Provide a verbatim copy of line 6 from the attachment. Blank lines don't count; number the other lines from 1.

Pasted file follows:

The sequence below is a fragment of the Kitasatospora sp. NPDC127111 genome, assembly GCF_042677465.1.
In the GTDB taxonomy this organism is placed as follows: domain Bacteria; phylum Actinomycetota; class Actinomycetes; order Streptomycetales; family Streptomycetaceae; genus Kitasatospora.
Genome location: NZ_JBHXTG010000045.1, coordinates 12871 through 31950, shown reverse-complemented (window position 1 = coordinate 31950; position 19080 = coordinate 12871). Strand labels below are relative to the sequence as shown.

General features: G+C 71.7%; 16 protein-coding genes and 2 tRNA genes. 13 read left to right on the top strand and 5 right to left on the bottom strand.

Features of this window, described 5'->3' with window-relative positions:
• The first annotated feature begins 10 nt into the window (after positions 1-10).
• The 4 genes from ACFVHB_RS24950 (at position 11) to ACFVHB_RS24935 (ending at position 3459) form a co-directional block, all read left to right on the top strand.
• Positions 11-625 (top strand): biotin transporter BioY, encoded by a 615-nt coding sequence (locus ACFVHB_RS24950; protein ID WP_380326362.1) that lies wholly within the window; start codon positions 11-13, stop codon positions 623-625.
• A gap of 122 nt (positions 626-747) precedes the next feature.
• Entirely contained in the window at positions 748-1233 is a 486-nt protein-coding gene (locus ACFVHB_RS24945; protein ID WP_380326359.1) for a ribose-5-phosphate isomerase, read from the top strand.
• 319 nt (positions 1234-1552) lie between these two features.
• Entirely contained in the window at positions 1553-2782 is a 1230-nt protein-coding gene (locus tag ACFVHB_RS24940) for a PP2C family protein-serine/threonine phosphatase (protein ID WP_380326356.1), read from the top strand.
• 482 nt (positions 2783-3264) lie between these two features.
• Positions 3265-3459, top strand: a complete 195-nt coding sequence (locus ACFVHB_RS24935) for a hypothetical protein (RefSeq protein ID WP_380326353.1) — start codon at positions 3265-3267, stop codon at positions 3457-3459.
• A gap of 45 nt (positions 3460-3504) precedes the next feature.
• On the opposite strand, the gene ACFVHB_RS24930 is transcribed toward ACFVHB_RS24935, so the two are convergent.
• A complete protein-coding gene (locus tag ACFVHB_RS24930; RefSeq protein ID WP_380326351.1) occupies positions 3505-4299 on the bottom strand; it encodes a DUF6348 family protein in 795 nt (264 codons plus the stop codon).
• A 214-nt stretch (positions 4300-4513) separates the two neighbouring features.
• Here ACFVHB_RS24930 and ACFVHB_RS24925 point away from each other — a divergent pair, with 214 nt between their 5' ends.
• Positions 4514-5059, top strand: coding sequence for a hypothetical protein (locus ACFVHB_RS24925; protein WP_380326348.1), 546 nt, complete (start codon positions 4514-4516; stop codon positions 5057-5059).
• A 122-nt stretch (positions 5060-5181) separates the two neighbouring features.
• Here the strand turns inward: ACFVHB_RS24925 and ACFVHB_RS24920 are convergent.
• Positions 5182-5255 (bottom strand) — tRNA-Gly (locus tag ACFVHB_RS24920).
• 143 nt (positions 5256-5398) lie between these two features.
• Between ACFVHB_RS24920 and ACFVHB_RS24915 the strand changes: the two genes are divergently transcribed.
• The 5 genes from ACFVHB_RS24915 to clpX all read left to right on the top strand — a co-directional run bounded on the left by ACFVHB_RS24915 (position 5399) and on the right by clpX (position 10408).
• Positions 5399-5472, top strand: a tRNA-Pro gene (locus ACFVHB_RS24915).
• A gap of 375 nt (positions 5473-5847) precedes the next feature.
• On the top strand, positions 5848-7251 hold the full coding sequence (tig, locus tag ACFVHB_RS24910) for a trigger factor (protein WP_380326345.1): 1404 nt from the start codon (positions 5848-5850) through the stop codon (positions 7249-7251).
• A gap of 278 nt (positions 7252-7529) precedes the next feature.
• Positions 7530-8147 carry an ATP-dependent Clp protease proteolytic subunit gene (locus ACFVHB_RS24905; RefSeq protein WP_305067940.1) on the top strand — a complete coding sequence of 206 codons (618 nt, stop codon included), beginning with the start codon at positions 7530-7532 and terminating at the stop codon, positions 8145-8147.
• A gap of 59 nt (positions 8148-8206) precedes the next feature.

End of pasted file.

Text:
• The first annotated feature begins 10 nt into the window (after positions 1-10).